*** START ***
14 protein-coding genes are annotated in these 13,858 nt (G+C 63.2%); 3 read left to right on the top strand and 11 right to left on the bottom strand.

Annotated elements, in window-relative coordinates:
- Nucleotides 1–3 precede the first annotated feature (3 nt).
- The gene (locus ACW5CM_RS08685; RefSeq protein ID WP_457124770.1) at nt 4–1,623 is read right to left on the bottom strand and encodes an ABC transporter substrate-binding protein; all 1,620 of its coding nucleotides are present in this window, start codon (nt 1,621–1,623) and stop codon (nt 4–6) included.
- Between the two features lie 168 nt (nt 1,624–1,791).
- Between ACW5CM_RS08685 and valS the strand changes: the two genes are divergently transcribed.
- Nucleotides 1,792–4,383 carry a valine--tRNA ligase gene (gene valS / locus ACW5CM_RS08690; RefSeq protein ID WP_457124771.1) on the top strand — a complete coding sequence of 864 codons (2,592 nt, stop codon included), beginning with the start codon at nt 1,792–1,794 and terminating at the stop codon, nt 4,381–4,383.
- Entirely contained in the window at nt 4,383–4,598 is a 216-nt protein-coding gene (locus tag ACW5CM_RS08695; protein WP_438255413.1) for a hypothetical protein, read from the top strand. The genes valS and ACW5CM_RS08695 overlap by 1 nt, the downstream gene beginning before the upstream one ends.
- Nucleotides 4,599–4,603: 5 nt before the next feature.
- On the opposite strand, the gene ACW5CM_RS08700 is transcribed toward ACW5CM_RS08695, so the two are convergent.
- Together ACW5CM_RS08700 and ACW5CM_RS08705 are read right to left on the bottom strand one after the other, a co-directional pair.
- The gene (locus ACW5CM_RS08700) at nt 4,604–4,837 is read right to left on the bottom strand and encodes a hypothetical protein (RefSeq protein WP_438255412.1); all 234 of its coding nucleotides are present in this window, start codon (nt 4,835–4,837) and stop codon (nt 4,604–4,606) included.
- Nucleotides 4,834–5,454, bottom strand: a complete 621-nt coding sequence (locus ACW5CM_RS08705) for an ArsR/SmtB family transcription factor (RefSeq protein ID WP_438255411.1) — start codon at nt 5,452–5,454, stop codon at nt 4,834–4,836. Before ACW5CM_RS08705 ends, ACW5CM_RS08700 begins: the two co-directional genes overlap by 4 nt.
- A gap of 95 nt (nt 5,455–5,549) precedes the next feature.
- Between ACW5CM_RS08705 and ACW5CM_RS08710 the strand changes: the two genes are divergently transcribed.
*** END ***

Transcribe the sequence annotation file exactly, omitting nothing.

14 protein-coding genes are annotated in these 13,858 nt (G+C 63.2%); 3 read left to right on the top strand and 11 right to left on the bottom strand.

Annotated elements, in window-relative coordinates:
- Nucleotides 1–3 precede the first annotated feature (3 nt).
- The gene (locus ACW5CM_RS08685; RefSeq protein ID WP_457124770.1) at nt 4–1,623 is read right to left on the bottom strand and encodes an ABC transporter substrate-binding protein; all 1,620 of its coding nucleotides are present in this window, start codon (nt 1,621–1,623) and stop codon (nt 4–6) included.
- Between the two features lie 168 nt (nt 1,624–1,791).
- Between ACW5CM_RS08685 and valS the strand changes: the two genes are divergently transcribed.
- Nucleotides 1,792–4,383 carry a valine--tRNA ligase gene (gene valS / locus ACW5CM_RS08690; RefSeq protein ID WP_457124771.1) on the top strand — a complete coding sequence of 864 codons (2,592 nt, stop codon included), beginning with the start codon at nt 1,792–1,794 and terminating at the stop codon, nt 4,381–4,383.
- Entirely contained in the window at nt 4,383–4,598 is a 216-nt protein-coding gene (locus tag ACW5CM_RS08695; protein WP_438255413.1) for a hypothetical protein, read from the top strand. The genes valS and ACW5CM_RS08695 overlap by 1 nt, the downstream gene beginning before the upstream one ends.
- Nucleotides 4,599–4,603: 5 nt before the next feature.
- On the opposite strand, the gene ACW5CM_RS08700 is transcribed toward ACW5CM_RS08695, so the two are convergent.
- Together ACW5CM_RS08700 and ACW5CM_RS08705 are read right to left on the bottom strand one after the other, a co-directional pair.
- The gene (locus ACW5CM_RS08700) at nt 4,604–4,837 is read right to left on the bottom strand and encodes a hypothetical protein (RefSeq protein WP_438255412.1); all 234 of its coding nucleotides are present in this window, start codon (nt 4,835–4,837) and stop codon (nt 4,604–4,606) included.
- Nucleotides 4,834–5,454, bottom strand: a complete 621-nt coding sequence (locus ACW5CM_RS08705) for an ArsR/SmtB family transcription factor (RefSeq protein ID WP_438255411.1) — start codon at nt 5,452–5,454, stop codon at nt 4,834–4,836. Before ACW5CM_RS08705 ends, ACW5CM_RS08700 begins: the two co-directional genes overlap by 4 nt.
- A gap of 95 nt (nt 5,455–5,549) precedes the next feature.
- Between ACW5CM_RS08705 and ACW5CM_RS08710 the strand changes: the two genes are divergently transcribed.